# Ratios With Three Factors?

How do I compare a different objects with three rates? For instance, if I were to compare the price of apartments I would look at the price per square foot, a rate with two factors. But if I wanted to add a third value, let's say distance from town, which would increase gas consumption by a certain amount, how would I go about this?

For the two factor situation, I would divide the monthly cost of the apartment by the square footage and rank them. To add the third factor, would I divide the rate by the distance from town? Could a rate have more than two variables?

Rates are, by definition, a comparison of two different variables. However, if one wants do a comparison of more than two variables, we can take a lesson from multivariable calculus and compare multiple different rates (in your case, price vs. square feet, square feet vs. distance from town, and price vs. distance from town). Alternatively, you could assign different "weights" to different factors and compare it that way. For instance you could assign a score to each of the three factors, perhaps in the interval $$[0,1]$$, and conclude that the higher score is better at the end. The problem with this method, however, is that it introduces a certain subjectivity that math likes to pride itself on avoiding.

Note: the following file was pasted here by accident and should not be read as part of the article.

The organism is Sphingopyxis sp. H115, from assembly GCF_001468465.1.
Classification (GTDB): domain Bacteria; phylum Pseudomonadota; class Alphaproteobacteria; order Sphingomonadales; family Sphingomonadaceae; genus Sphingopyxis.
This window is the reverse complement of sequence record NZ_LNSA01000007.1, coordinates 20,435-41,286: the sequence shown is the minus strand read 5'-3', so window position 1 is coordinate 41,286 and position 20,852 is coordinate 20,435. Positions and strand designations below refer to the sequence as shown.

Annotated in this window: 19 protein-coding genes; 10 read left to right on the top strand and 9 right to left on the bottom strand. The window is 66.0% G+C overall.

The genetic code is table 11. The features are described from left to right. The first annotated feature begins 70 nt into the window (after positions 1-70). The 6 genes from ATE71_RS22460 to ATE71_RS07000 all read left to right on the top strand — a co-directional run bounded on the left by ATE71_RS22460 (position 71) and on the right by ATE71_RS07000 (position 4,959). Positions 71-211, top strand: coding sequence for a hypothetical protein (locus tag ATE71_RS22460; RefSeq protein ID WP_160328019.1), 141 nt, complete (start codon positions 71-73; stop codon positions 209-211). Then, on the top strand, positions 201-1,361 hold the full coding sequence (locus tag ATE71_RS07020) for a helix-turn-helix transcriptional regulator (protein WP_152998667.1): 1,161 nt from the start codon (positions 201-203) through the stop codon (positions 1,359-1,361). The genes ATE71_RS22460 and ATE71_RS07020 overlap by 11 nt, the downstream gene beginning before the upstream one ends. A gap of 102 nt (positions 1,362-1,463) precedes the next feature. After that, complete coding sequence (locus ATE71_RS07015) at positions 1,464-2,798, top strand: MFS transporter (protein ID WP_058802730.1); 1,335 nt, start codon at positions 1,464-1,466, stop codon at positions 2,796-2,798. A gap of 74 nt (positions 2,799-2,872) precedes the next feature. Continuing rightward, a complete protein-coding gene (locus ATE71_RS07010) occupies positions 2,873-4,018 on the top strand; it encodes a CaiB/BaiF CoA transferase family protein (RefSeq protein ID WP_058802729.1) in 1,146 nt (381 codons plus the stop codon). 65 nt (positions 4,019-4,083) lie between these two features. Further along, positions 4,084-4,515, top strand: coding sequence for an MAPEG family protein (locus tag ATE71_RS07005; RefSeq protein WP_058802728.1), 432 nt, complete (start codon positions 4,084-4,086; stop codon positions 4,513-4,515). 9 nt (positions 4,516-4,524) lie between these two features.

Let's look at a specific example. The standard mileage reimbursement is (in round numbers) about $$50$$ cents per mile; this is supposed to cover both the fixed and variable costs of driving. If you also value your time at $$\50$$ per hour, and drive at an average of $$50$$ miles per hour between your house and wherever you're going, then the cost of driving a given distance is
$$50 ¢ / \text{mile} + \frac{50 / \text{hour}}{50 \, \text{miles}/\text{hour}} =1.50 / \text{mile}$$
If you plan on driving to and from your apartment about once every day, this would suggest that every mile farther from town corresponds to roughly a $$\90$$/month increase in rent (which you can then divide by the square footage of the apartment).